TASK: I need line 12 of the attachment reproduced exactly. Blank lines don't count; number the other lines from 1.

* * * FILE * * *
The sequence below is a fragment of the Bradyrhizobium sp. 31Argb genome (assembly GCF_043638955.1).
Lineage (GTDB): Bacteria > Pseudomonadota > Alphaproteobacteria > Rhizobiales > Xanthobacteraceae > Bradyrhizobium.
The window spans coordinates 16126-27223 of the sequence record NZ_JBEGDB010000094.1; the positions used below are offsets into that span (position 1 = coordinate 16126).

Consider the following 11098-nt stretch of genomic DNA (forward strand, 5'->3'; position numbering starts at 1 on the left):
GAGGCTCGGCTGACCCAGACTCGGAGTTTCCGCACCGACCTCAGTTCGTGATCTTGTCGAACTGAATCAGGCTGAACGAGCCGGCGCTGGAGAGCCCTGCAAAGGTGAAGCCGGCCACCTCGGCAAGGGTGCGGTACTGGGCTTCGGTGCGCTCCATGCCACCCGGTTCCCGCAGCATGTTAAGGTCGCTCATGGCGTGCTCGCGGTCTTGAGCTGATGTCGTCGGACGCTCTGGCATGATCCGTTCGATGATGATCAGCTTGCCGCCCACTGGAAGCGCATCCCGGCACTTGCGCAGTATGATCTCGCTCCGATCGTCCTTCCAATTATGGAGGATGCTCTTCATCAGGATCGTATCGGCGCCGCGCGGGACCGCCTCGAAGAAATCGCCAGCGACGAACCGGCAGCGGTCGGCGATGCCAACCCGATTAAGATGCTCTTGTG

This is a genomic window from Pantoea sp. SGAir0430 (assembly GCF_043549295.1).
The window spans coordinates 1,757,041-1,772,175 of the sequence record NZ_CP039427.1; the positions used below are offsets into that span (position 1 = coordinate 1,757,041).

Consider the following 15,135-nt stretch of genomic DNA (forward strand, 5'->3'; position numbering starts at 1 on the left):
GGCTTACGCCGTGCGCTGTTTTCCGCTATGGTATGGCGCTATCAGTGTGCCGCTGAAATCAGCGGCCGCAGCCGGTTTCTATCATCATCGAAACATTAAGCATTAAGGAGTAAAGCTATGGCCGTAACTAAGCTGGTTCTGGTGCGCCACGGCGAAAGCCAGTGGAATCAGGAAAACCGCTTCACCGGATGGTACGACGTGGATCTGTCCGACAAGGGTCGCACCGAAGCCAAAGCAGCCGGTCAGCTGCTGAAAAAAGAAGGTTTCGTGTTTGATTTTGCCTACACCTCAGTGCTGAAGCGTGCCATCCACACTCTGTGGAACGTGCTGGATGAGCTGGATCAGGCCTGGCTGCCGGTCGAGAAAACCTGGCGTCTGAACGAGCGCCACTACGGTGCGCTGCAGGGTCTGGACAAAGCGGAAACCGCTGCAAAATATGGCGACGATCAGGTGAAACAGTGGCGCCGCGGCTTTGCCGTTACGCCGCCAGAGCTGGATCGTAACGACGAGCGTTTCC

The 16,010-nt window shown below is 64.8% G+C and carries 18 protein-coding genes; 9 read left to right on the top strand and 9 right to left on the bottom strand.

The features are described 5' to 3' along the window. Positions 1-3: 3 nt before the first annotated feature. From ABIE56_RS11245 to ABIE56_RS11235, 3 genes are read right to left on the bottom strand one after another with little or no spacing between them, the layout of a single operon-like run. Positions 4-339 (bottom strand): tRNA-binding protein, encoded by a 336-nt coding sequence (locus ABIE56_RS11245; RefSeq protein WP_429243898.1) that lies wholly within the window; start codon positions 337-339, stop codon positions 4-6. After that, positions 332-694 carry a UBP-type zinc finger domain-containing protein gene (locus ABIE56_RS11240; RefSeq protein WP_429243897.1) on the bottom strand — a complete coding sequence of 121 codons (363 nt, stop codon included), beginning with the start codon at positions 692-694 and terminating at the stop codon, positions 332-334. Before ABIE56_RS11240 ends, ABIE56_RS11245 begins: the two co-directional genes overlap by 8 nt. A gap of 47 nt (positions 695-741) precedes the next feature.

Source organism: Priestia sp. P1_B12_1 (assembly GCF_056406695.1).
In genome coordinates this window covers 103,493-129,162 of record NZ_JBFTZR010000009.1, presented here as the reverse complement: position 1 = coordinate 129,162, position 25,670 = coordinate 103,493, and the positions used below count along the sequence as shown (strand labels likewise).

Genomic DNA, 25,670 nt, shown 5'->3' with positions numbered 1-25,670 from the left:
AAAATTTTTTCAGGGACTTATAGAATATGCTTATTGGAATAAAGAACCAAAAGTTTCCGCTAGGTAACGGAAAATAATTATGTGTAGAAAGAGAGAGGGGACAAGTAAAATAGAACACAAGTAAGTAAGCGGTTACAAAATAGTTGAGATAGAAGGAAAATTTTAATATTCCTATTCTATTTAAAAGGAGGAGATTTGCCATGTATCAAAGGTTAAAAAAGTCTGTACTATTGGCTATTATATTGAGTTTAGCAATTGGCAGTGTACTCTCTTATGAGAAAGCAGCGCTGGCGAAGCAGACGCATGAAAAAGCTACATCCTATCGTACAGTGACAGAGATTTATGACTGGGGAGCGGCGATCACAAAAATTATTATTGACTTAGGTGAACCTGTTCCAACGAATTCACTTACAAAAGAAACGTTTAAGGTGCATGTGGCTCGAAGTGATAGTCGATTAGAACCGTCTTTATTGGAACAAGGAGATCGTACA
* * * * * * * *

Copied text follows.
Source organism: Priestia sp. P1_B12_1 (assembly GCF_056406695.1).